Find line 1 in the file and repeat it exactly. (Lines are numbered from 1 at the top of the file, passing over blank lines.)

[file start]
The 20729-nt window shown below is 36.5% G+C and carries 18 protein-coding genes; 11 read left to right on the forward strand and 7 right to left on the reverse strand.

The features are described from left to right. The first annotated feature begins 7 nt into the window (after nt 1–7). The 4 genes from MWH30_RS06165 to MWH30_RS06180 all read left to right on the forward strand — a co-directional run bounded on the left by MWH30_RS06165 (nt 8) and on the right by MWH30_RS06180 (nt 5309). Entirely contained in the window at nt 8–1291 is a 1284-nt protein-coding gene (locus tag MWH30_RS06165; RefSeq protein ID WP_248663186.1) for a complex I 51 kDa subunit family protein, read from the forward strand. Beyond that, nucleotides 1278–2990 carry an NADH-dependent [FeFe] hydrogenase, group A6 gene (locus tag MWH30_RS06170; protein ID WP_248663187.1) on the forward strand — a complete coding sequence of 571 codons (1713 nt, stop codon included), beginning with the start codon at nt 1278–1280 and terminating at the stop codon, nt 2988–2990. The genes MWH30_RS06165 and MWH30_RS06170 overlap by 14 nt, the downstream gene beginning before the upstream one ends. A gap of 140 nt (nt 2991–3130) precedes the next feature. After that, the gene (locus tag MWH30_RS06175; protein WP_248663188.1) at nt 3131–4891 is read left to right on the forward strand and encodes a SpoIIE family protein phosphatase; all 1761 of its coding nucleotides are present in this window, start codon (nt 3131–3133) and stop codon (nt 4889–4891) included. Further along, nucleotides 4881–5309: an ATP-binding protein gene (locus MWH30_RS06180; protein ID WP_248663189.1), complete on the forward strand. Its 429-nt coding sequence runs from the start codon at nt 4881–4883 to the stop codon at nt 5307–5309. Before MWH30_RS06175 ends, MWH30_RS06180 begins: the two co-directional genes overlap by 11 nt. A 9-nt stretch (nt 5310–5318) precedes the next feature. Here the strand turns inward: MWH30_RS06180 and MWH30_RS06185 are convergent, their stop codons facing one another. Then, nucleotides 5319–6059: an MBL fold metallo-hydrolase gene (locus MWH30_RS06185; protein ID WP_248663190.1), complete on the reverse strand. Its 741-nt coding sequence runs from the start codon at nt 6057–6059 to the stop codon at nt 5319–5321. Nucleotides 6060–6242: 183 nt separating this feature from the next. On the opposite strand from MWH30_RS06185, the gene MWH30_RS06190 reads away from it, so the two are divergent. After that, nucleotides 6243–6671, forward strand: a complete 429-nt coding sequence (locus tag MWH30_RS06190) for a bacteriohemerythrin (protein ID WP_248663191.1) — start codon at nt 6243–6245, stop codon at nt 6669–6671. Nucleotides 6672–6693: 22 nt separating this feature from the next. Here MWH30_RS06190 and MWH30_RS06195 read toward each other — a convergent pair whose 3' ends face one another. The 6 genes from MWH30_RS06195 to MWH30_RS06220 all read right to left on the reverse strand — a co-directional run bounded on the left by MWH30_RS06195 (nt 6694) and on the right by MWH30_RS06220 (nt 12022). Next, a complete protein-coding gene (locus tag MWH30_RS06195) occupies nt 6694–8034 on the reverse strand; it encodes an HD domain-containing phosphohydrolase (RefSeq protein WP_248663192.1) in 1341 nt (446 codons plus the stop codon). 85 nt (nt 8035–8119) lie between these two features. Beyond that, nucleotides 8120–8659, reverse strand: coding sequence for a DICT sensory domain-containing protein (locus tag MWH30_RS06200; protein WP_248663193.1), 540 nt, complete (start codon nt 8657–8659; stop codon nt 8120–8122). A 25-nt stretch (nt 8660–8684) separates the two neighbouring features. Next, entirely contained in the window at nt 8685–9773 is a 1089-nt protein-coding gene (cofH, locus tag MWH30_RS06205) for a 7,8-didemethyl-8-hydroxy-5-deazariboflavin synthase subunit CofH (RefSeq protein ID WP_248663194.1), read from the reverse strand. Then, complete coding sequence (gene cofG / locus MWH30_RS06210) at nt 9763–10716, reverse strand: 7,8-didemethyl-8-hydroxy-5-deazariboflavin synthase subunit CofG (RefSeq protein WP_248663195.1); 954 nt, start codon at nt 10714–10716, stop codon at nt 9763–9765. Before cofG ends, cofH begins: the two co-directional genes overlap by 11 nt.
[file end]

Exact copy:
The 20729-nt window shown below is 36.5% G+C and carries 18 protein-coding genes; 11 read left to right on the forward strand and 7 right to left on the reverse strand.